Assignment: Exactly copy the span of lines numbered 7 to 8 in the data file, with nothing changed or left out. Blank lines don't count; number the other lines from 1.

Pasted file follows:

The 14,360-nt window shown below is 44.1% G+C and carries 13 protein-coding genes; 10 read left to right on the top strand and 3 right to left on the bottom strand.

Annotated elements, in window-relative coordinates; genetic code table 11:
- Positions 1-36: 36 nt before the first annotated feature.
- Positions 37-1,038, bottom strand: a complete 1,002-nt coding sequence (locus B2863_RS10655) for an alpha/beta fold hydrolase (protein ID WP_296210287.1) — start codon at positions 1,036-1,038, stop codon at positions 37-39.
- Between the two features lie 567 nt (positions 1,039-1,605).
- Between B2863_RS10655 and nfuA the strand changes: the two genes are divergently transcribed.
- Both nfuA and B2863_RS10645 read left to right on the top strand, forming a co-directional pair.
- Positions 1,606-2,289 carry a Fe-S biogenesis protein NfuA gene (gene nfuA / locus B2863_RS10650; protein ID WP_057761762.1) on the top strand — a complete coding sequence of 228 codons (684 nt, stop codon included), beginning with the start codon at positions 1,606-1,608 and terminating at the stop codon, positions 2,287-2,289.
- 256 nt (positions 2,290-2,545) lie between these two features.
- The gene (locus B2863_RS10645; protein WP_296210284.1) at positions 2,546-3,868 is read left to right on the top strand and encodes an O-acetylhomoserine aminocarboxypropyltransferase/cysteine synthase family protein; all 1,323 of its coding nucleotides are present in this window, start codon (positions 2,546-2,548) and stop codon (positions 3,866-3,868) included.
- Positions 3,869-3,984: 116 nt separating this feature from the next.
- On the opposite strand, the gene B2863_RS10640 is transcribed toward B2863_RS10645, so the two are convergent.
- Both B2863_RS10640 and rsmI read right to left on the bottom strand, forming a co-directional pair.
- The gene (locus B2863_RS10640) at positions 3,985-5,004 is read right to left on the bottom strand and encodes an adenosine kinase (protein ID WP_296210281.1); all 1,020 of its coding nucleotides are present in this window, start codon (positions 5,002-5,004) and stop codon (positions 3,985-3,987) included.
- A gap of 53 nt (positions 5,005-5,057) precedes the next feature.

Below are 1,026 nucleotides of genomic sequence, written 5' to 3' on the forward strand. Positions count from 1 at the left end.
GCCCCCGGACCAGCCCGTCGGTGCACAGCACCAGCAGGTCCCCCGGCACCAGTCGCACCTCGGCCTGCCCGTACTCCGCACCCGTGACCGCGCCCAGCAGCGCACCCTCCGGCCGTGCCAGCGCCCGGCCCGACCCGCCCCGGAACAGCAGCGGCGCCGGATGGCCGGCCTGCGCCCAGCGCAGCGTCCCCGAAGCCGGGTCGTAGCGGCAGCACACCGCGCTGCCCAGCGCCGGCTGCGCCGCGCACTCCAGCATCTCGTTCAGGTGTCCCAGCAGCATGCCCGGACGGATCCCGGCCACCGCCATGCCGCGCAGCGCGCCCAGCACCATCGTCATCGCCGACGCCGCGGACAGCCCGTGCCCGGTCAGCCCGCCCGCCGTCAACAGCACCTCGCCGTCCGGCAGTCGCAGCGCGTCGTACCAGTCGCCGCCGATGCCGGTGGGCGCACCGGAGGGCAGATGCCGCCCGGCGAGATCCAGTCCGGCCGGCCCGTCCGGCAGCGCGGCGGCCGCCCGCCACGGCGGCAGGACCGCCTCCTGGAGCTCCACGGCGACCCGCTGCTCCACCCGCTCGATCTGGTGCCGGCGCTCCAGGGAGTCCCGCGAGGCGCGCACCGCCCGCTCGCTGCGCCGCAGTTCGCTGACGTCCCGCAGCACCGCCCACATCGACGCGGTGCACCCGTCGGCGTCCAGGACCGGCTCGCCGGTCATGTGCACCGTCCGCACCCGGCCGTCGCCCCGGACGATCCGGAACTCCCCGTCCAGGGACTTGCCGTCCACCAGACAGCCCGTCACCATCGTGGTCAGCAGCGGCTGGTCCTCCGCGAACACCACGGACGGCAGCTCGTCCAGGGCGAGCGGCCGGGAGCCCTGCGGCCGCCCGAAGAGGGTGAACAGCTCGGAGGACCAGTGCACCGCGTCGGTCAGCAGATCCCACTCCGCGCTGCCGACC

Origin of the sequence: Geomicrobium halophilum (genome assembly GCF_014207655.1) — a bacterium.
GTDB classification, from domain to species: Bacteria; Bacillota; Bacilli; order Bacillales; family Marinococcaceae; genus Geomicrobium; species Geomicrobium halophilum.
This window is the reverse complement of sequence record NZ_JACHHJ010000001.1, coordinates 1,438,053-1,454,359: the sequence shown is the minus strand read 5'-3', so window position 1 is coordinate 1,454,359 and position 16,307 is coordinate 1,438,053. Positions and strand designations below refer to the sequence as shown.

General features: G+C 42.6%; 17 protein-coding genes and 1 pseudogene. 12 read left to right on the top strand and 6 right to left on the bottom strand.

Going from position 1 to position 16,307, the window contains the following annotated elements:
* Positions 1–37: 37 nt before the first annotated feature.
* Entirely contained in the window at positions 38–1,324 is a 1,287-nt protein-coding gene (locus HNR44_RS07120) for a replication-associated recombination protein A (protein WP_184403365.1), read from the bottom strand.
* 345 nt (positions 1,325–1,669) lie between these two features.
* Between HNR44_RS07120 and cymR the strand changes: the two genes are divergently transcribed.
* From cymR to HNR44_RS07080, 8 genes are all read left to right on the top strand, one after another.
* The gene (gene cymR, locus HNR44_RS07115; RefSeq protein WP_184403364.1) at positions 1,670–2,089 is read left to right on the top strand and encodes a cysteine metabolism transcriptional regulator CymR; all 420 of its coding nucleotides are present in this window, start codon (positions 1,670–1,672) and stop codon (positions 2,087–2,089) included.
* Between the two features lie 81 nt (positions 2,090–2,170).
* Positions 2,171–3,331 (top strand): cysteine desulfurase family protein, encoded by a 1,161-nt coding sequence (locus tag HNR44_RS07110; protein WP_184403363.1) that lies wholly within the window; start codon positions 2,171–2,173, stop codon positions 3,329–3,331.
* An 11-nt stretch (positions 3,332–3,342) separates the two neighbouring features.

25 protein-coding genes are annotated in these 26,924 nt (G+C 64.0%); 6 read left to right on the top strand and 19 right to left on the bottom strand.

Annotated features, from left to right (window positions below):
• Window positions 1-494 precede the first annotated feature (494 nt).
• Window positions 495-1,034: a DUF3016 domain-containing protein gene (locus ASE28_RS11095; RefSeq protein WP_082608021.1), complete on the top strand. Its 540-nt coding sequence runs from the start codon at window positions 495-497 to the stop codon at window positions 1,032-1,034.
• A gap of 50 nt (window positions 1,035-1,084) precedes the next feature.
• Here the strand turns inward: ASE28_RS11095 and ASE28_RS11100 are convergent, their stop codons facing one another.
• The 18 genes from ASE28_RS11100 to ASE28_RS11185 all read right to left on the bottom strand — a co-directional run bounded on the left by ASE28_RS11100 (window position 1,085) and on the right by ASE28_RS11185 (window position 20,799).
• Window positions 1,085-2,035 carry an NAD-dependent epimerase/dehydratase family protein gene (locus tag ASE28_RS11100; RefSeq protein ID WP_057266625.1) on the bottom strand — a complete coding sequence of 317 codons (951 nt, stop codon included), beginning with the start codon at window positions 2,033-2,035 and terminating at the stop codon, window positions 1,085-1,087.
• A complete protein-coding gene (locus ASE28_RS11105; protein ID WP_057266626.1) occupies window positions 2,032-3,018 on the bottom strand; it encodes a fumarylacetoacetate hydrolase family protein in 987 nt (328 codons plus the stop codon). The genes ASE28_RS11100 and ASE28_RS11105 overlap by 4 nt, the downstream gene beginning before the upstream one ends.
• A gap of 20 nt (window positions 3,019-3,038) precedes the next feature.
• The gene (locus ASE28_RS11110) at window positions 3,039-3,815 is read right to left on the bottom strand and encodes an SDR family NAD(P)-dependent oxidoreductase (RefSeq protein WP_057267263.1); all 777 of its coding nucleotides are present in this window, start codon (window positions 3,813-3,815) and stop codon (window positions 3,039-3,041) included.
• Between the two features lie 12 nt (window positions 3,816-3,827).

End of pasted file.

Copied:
- Both nfuA and B2863_RS10645 read left to right on the top strand, forming a co-directional pair.
- Positions 1,606-2,289 carry a Fe-S biogenesis protein NfuA gene (gene nfuA / locus B2863_RS10650; protein ID WP_057761762.1) on the top strand — a complete coding sequence of 228 codons (684 nt, stop codon included), beginning with the start codon at positions 1,606-1,608 and terminating at the stop codon, positions 2,287-2,289.